Just based on these very few things, I have no problem with Triple H’s increased roles and responsibilities. Yes, he is a guy that takes care of his friends and the fact that Billy Gunn and Road Dogg have jobs as producers is probably part of that. However, the decision to bring them back to TV as performers was one that was made recently and it was due to the fact they needed another tag team and both had received high praise for still being able to go. Hunter was a big part in getting Batista back, however, I have to put the blame of his failure as a babyface more on Vince McMahon as head of creative. I have no problem with Triple H remaining loyal to his friends and it actually makes me respect him more. A lot of people have success (not just in wrestling) and forget about the people that helped get them there. Triple H hasn’t done that and should be respected for that. I also want to clear up Hunter’s job title. He is the Executive Vice President of Talent and Live Events in WWE. The “COO” tag is kayfabe as WWE does not have a COO.
Why has WWE completely phased out color? I know CM Punk bled not too long ago in a cage match, and it was debated if he did it intentionally. But before that, the Brock Lesnar/John Cena match was amazing; the color sold the match even more. I completely agree with you when you say that it shouldn’t be every other match. But, I think some matches lack greatly from the lack of color. A Hell in a Cell match would seem more barbaric, as it was intended to be, if there was some color at least once in a while. Where do you stand on this?
For those that do not know, color in the wrestling business is blood. And in the wrestling business, one “adds color” by “blading” or intentionally slicing their forehead with a razor to sell the fact they’ve been busted open. WWE banned blading years ago, however, there have been incidents where workers have done it anyway. I will admit it’s harder to get a dry steel cage match over and “adding color” can be beneficial in certain situations. It’s important not to overdo it because as with any gimmick, too much and it’s overkill and becomes the new norm. However, I completely understand the decision to move away from blading and agree that it is in the best interest of public health.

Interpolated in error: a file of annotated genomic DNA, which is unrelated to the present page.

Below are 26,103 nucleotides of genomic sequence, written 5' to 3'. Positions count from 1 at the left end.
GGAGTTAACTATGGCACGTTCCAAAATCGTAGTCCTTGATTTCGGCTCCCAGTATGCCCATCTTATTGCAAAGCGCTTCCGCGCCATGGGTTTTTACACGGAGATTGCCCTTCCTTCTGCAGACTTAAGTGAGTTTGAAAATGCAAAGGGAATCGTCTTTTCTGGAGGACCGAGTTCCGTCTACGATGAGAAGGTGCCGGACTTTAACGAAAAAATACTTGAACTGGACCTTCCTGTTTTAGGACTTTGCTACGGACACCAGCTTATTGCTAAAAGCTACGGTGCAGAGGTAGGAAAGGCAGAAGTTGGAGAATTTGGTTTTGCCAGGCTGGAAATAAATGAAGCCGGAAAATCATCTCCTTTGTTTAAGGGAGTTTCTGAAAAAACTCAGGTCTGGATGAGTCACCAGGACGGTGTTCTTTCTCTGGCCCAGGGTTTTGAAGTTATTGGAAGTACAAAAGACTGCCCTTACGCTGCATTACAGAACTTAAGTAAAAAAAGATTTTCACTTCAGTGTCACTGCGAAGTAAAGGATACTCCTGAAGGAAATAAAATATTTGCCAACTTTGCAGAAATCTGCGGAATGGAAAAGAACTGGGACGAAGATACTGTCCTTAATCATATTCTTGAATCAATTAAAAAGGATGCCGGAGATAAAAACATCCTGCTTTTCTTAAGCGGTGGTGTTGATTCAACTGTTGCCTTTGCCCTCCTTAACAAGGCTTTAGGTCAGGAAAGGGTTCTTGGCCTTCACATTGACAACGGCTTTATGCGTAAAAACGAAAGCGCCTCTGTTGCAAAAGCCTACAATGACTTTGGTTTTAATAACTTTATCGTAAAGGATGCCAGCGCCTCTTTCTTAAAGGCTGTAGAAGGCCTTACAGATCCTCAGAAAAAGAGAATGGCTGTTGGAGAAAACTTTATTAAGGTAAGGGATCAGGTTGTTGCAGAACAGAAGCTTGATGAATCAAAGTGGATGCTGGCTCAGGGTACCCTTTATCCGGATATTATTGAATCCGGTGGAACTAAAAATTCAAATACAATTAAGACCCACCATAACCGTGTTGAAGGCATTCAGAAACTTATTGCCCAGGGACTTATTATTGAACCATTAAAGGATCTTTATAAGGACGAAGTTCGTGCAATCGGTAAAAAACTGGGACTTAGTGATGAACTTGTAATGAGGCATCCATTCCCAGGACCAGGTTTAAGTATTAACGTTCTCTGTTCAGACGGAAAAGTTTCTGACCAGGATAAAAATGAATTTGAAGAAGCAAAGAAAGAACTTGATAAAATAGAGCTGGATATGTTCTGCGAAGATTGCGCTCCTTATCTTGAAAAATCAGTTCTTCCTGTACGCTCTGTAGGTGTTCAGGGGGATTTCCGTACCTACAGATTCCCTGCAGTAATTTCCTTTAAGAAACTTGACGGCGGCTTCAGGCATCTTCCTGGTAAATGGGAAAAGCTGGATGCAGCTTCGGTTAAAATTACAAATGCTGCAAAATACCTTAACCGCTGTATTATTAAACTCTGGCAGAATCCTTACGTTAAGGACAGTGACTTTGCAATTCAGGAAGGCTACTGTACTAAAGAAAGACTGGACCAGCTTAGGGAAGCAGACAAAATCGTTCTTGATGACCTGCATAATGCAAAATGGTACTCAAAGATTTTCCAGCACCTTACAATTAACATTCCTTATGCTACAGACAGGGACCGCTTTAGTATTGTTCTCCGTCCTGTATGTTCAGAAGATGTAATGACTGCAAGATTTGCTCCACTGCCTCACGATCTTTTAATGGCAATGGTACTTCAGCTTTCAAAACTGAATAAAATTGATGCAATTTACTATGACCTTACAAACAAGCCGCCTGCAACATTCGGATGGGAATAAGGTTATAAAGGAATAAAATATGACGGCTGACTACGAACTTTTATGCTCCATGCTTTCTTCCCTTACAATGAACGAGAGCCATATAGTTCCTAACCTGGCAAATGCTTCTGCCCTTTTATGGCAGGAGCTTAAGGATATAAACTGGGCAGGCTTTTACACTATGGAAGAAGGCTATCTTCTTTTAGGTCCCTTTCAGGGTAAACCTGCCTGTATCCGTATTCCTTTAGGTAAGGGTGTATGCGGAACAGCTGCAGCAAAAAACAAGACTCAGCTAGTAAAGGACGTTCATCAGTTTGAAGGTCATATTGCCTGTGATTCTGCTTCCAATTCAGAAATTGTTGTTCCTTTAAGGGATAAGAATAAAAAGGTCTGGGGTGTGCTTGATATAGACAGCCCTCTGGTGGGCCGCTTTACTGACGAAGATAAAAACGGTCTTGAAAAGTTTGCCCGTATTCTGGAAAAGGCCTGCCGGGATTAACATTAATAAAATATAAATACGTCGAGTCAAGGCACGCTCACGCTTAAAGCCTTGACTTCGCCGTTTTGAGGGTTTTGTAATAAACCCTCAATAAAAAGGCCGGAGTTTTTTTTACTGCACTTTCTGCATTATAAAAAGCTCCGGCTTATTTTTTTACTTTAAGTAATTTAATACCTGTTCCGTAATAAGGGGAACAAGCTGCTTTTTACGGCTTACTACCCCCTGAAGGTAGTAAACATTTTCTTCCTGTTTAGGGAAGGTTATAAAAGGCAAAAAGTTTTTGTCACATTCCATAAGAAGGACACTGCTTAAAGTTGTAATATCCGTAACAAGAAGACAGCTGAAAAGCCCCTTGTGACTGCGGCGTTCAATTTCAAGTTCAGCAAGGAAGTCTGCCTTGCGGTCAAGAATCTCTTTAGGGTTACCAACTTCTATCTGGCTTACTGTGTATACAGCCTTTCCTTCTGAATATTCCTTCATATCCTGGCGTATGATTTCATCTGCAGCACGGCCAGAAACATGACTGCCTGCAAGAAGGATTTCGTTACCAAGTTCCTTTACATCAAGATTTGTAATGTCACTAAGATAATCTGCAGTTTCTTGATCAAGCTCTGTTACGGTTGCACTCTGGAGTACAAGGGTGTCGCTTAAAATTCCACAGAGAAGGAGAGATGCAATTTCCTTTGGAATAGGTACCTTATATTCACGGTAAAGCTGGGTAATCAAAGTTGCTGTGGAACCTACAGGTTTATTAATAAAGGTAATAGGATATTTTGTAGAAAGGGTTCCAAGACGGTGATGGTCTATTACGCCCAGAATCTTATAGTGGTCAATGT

While WWE performers are routinely tested for blood infectious diseases such as HIV and Hepatitis C, the risk is still there. The only way to completely eliminate the risk is to eliminate direct contact with someone else’s blood. Even by eliminating intentional cutting (or blading) the risk is still there when a worker is busted open the hard way (or unintentionally). WWE has taken it a step further by having medical personnel at ringside during bouts and immediately treating a worker when they are busted open, even if that means stopping the match. While fans criticize this, it’s all done for the safety of the workers. I personally feel that knowing what we know about diseases like HIV and Hepatitis C along with how to prevent one from becoming infected with such diseases, it would be primitive and barbaric to ask or expect someone to assume the risk of coming in direct contact with someone else’s blood.
Workers can still get matches over without putting their health or the health of their opponent at risk. When one criticizes this they should think about how they would feel if their job required them to come in direct contact with someone else’s blood knowing it poses a serious risk to their long-term health. I’ll also note that WWE will not medically clear a worker that tests positive for a blood infectious disease. In other words, if a worker contracts a disease such as HIV or Hepatitis C, their in-ring career in WWE is over.
From the Ask WNW vault…
September 2007: I noticed from time to time in WWE that a performer will lose a significant amount of blood during a match. For a performer to bleed this much they would have to be cut open by their opponent using a weapon. Are these weapons real? – Most of the time when you see blood in a wrestling match it is done by a process called blading. A wrestler will blade by hiding small pieces of a razor blade in their trunks or under a taped arm, when they get the chance, they slice a small cut in their forehead, causing a significant amount of bleeding. A performer is NEVER intentionally cut by an opponent. When you see a wrestler get smashed in the face with a weapon it is a stunt. Performers are never actually hit in the face with a weapon, but the illusion is good enough to make you believe that they were. However, that is not the case with some weapons as most chair shots are actually pretty legitimate, so it depends on the weapon.
The next installment of Ask WNW is scheduled to run on Thursday, February 27, 2014.